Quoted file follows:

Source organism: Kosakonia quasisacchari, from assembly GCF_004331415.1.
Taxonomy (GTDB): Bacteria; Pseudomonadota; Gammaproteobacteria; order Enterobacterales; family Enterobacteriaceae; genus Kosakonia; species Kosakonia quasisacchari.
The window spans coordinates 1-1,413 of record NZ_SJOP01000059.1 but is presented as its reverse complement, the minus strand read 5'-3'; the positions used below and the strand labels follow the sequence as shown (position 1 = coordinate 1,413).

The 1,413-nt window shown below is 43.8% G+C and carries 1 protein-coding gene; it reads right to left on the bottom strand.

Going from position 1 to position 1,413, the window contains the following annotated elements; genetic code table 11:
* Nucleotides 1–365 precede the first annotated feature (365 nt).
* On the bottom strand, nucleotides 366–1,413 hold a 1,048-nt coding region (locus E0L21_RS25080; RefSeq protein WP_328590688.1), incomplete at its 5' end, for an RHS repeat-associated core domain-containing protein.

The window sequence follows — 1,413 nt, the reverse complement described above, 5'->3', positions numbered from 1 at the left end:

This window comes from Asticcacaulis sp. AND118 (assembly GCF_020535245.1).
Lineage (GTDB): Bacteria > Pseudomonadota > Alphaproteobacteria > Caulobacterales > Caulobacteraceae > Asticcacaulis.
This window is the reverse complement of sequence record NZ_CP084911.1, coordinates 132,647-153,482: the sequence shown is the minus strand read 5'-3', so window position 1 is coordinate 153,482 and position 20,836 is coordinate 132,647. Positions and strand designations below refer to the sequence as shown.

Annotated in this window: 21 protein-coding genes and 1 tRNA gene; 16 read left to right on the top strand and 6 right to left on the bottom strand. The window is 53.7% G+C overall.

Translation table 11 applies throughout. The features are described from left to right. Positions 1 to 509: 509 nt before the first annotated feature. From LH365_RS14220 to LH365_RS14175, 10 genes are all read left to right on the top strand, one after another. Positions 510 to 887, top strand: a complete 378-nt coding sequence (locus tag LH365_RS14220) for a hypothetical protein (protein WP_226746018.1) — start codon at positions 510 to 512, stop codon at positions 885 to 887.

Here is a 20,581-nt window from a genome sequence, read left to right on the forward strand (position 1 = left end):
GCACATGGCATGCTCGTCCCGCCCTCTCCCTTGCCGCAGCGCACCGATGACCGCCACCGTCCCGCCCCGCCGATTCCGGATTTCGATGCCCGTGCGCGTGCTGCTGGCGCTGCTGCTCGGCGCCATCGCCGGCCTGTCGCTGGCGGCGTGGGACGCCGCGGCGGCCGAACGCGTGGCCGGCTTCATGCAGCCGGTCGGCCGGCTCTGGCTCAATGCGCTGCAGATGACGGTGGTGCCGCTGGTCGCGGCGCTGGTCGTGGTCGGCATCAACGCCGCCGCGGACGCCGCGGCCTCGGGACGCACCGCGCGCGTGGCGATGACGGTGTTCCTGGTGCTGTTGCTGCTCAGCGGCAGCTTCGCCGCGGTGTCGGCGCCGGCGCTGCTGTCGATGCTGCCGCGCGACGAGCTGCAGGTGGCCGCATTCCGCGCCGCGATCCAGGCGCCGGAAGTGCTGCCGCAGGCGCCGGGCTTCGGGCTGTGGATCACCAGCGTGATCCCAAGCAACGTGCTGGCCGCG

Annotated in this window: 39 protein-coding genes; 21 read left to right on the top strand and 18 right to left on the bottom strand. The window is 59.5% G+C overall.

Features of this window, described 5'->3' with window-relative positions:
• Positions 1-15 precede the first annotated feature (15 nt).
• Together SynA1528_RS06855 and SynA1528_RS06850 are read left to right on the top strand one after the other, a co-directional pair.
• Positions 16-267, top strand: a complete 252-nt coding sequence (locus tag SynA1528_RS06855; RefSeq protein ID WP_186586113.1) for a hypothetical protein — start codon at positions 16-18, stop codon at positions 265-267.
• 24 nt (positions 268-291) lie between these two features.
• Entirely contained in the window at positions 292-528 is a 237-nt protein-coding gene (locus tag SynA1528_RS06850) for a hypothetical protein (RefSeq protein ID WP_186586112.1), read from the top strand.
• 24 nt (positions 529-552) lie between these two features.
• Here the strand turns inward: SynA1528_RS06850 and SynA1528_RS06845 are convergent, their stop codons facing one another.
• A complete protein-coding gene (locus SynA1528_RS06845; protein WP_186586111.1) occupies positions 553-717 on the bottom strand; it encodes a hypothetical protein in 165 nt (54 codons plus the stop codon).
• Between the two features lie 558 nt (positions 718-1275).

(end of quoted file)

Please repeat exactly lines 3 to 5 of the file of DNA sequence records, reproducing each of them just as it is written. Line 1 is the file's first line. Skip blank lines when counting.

The window spans coordinates 1-1,413 of record NZ_SJOP01000059.1 but is presented as its reverse complement, the minus strand read 5'-3'; the positions used below and the strand labels follow the sequence as shown (position 1 = coordinate 1,413).

The 1,413-nt window shown below is 43.8% G+C and carries 1 protein-coding gene; it reads right to left on the bottom strand.

Going from position 1 to position 1,413, the window contains the following annotated elements; genetic code table 11: